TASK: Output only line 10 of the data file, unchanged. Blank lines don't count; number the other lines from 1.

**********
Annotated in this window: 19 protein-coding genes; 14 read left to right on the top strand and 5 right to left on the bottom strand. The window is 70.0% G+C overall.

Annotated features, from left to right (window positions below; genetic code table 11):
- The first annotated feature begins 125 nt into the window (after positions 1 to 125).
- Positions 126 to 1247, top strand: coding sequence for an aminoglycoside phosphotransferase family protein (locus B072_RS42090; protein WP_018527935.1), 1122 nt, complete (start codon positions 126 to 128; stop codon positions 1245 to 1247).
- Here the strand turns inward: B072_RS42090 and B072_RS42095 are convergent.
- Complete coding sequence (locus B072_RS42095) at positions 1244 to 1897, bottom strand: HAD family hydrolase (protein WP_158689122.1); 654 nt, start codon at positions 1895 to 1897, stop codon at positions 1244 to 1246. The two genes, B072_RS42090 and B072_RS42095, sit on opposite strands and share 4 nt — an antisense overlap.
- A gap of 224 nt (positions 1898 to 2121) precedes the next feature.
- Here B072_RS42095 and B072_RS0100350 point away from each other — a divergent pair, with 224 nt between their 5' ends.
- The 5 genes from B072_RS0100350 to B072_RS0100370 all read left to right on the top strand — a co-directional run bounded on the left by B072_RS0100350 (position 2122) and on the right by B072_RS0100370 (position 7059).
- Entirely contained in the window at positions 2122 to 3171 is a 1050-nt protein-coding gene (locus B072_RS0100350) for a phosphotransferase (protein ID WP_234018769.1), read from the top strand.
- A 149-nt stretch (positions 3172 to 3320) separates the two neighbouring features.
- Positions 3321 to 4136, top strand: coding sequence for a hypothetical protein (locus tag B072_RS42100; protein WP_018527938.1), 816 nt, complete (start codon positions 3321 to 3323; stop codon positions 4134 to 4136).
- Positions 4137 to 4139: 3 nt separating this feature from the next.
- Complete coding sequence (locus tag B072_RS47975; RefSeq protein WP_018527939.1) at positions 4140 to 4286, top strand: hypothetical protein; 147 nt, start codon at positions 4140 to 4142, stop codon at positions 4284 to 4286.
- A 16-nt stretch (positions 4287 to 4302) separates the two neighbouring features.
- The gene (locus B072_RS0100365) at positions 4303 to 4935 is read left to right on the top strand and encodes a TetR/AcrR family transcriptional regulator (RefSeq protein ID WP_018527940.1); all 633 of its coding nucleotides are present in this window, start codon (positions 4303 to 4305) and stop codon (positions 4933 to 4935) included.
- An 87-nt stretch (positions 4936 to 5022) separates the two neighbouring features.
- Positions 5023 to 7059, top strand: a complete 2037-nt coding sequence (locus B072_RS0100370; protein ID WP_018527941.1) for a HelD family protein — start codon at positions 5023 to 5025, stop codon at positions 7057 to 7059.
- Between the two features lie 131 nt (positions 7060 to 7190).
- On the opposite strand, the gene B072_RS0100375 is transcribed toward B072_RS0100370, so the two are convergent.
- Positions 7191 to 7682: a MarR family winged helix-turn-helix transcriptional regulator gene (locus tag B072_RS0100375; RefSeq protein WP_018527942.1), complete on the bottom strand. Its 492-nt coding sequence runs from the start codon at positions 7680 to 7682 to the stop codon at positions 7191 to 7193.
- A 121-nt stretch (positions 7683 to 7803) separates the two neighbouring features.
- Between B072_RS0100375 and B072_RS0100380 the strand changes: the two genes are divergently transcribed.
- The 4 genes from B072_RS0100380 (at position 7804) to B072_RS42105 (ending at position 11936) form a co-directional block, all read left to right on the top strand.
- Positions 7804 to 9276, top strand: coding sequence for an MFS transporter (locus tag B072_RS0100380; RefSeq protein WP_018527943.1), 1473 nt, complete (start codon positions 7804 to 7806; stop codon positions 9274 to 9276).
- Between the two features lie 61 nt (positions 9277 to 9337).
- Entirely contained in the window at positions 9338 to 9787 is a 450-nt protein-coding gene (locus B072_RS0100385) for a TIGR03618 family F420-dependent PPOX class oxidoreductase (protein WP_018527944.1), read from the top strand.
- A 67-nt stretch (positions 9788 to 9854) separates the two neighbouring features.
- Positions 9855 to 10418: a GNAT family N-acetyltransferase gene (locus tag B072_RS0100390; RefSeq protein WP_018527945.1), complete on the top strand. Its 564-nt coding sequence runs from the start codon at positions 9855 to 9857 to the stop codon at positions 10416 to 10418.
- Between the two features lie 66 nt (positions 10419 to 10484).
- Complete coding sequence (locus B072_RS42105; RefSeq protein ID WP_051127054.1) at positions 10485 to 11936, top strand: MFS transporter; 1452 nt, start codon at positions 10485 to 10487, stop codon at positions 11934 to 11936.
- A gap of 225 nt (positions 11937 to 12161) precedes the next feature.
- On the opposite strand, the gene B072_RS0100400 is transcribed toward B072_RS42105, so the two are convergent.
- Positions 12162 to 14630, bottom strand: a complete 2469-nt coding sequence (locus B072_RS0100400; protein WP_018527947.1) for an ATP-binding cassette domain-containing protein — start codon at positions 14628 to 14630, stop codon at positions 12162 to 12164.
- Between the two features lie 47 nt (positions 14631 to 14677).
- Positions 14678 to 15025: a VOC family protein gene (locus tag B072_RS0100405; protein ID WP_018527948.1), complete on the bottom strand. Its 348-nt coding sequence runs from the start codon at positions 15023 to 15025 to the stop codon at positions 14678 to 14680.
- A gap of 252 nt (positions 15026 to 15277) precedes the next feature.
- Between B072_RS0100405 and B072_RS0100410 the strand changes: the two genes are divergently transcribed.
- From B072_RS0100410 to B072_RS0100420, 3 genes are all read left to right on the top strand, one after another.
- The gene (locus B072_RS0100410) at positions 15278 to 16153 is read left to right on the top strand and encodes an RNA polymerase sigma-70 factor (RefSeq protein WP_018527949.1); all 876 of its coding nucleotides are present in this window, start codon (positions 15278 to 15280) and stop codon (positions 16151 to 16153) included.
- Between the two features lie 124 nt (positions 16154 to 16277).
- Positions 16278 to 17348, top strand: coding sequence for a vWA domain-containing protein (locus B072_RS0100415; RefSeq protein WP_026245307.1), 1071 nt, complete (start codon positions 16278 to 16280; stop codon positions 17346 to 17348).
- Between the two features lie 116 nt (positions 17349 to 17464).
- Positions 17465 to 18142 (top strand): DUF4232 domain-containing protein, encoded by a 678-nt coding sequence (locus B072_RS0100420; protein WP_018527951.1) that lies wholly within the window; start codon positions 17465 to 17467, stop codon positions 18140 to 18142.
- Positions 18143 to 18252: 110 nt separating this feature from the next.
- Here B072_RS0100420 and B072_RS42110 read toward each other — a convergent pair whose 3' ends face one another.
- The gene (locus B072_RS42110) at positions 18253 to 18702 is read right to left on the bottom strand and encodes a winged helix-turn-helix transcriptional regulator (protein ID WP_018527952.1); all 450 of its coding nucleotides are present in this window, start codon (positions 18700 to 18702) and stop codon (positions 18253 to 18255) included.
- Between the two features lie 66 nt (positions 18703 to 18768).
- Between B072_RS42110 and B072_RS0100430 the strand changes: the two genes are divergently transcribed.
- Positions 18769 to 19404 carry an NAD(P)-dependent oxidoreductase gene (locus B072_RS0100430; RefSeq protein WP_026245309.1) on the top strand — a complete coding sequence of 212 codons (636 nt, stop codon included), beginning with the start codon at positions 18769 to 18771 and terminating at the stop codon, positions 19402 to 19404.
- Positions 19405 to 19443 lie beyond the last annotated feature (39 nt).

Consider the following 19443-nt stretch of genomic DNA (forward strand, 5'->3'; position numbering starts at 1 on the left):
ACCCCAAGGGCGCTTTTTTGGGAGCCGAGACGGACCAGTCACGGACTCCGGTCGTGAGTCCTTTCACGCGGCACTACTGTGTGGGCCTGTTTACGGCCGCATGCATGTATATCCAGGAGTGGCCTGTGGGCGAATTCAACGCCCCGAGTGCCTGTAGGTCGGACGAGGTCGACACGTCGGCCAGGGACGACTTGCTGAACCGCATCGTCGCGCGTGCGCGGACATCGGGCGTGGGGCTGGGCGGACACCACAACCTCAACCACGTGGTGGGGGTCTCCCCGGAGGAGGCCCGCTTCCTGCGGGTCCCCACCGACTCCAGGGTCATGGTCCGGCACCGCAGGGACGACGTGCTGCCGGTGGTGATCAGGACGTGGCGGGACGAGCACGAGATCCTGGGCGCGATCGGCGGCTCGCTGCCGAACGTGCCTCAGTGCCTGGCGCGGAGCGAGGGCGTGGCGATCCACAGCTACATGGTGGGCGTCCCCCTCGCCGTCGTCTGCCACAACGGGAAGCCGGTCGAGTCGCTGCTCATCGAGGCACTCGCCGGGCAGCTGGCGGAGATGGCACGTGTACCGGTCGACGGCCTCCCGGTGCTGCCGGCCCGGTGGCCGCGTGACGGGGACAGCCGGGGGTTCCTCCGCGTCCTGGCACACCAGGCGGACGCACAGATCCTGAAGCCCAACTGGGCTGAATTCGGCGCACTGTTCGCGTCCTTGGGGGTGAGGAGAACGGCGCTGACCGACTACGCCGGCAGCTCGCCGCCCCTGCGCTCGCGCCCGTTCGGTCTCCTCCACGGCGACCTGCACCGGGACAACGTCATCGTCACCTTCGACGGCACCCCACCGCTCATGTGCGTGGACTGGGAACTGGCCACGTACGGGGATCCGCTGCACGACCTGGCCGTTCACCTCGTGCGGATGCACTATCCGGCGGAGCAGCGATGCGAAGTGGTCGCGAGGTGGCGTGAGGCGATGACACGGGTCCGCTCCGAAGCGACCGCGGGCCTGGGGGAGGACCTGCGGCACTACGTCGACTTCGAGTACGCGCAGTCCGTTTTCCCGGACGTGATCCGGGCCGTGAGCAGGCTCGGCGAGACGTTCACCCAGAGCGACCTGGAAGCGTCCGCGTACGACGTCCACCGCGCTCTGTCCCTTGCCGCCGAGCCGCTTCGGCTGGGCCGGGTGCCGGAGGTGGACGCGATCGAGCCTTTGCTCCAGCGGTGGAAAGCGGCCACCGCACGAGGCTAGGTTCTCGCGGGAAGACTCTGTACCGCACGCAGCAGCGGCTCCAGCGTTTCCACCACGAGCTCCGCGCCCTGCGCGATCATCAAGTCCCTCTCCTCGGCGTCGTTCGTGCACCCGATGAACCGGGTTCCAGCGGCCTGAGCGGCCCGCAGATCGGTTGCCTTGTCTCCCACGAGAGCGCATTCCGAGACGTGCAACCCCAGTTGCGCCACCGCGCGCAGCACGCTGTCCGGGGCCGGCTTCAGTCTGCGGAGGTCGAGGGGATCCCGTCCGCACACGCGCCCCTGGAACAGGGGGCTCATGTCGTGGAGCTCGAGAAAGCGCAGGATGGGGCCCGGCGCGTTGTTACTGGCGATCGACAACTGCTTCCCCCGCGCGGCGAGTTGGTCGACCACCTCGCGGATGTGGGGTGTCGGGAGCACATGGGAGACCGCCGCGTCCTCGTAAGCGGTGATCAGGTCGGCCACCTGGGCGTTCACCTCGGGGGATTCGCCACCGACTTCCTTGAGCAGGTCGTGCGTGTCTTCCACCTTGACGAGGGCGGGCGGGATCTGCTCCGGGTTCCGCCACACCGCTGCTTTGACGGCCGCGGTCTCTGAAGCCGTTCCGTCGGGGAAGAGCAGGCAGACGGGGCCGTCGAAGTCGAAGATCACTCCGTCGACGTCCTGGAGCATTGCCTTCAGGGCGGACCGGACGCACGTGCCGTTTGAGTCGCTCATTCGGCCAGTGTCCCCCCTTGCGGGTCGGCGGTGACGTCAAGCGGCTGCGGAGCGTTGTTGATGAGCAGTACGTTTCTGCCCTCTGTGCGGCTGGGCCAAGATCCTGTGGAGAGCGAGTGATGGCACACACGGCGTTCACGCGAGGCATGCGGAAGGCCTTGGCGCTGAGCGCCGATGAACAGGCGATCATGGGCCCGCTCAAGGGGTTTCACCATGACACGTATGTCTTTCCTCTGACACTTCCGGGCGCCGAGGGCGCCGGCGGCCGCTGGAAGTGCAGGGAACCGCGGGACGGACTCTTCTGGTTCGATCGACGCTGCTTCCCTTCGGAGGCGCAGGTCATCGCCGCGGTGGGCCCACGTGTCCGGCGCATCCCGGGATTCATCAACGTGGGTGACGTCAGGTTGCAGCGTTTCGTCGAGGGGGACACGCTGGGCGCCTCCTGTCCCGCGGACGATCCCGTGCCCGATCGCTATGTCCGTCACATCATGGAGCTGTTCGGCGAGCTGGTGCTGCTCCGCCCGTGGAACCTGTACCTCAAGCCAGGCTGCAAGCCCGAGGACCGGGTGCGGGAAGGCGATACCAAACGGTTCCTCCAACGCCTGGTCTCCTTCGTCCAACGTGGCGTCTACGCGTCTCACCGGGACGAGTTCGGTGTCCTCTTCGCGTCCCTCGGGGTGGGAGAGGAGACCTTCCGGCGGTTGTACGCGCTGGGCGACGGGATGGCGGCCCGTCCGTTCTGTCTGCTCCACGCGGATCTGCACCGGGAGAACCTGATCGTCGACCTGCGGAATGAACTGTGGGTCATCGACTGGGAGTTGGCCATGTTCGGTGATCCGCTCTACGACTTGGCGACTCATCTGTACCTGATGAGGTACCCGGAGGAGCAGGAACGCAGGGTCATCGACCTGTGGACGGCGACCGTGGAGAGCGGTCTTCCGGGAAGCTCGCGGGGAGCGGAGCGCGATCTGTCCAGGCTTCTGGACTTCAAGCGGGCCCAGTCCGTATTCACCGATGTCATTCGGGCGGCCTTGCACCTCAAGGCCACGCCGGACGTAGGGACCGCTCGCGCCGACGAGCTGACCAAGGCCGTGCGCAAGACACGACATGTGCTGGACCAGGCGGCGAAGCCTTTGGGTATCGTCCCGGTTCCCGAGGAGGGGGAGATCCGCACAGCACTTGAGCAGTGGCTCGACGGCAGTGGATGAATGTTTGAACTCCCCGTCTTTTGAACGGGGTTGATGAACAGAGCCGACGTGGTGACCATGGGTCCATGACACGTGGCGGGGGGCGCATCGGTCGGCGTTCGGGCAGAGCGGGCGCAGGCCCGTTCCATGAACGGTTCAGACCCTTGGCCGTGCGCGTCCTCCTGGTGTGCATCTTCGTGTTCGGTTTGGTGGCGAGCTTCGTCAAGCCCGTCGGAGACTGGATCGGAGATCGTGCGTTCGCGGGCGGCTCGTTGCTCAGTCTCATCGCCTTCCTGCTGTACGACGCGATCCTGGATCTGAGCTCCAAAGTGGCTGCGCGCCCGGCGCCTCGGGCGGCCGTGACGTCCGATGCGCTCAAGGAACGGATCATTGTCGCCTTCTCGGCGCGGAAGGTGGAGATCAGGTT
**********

- Entirely contained in the window at positions 2122 to 3171 is a 1050-nt protein-coding gene (locus B072_RS0100350) for a phosphotransferase (protein ID WP_234018769.1), read from the top strand.